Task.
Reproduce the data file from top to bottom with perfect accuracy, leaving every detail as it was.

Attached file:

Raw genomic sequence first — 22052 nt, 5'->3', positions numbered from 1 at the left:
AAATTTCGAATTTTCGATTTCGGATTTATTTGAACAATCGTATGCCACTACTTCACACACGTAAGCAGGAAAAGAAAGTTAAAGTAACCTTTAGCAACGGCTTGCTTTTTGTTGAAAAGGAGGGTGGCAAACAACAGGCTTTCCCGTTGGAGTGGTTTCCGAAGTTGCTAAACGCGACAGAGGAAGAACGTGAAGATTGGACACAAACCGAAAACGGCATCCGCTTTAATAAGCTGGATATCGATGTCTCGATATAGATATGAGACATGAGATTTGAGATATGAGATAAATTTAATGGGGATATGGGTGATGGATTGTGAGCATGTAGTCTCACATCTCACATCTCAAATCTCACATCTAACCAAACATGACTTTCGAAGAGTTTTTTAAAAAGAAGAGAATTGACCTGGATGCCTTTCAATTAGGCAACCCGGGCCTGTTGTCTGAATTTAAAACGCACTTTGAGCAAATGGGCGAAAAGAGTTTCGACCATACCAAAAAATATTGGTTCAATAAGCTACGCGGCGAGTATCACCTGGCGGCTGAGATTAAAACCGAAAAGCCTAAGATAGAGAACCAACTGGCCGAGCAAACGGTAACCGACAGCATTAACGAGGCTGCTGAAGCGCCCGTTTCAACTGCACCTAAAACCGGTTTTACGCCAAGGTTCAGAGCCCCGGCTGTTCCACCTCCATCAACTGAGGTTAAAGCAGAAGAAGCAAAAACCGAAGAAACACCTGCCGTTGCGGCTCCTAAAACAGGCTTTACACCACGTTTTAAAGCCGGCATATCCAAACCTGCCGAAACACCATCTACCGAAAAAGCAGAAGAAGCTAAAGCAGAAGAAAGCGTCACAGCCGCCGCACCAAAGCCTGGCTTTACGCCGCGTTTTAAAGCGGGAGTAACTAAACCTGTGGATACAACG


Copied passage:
Raw genomic sequence first — 22052 nt, 5'->3', positions numbered from 1 at the left:
AAATTTCGAATTTTCGATTTCGGATTTATTTGAACAATCGTATGCCACTACTTCACACACGTAAGCAGGAAAAGAAAGTTAAAGTAACCTTTAGCAACGGCTTGCTTTTTGTTGAAAAGGAGGGTGGCAAACAACAGGCTTTCCCGTTGGAGTGGTTTCCGAAGTTGCTAAACGCGACAGAGGAAGAACGTGAAGATTGGACACAAACCGAAAACGGCATCCGCTTTAATAAGCTGGATATCGATGTCTCGATATAGATATGAGACATGAGATTTGAGATATGAGATAAATTTAATGGGGATATGGGTGATGGATTGTGAGCATGTAGTCTCACATCTCACATCTCAAATCTCACATCTAACCAAACATGACTTTCGAAGAGTTTTTTAAAAAGAAGAGAATTGACCTGGATGCCTTTCAATTAGGCAACCCGGGCCTGTTGTCTGAATTTAAAACGCACTTTGAGCAAATGGGCGAAAAGAGTTTCGACCATACCAAAAAATATTGGTTCAATAAGCTACGCGGCGAGTATCACCTGGCGGCTGAGATTAAAACCGAAAAGCCTAAGATAGAGAACCAACTGGCCGAGCAAACGGTAACCGACAGCATTAACGAGGCTGCTGAAGCGCCCGTTTCAACTGCACCTAAAACCGGTTTTACGCCAAGGTTCAGAGCCCCGGCTGTTCCACCTCCATCAACTGAGGTTAAAGCAGAAGAAGCAAAAACCGAAGAAACACCTGCCGTTGCGGCTCCTAAAACAGGCTTTACACCACGTTTTAAAGCCGGCATATCCAAACCTGCCGAAACACCATCTACCGAAAAAGCAGAAGAAGCTAAAGCAGAAGAAAGCGTCACAGCCGCCGCACCAAAGCCTGGCTTTACGCCGCGTTTTAAAGCGGGAGTAACTAAACCTGTGGATACAACG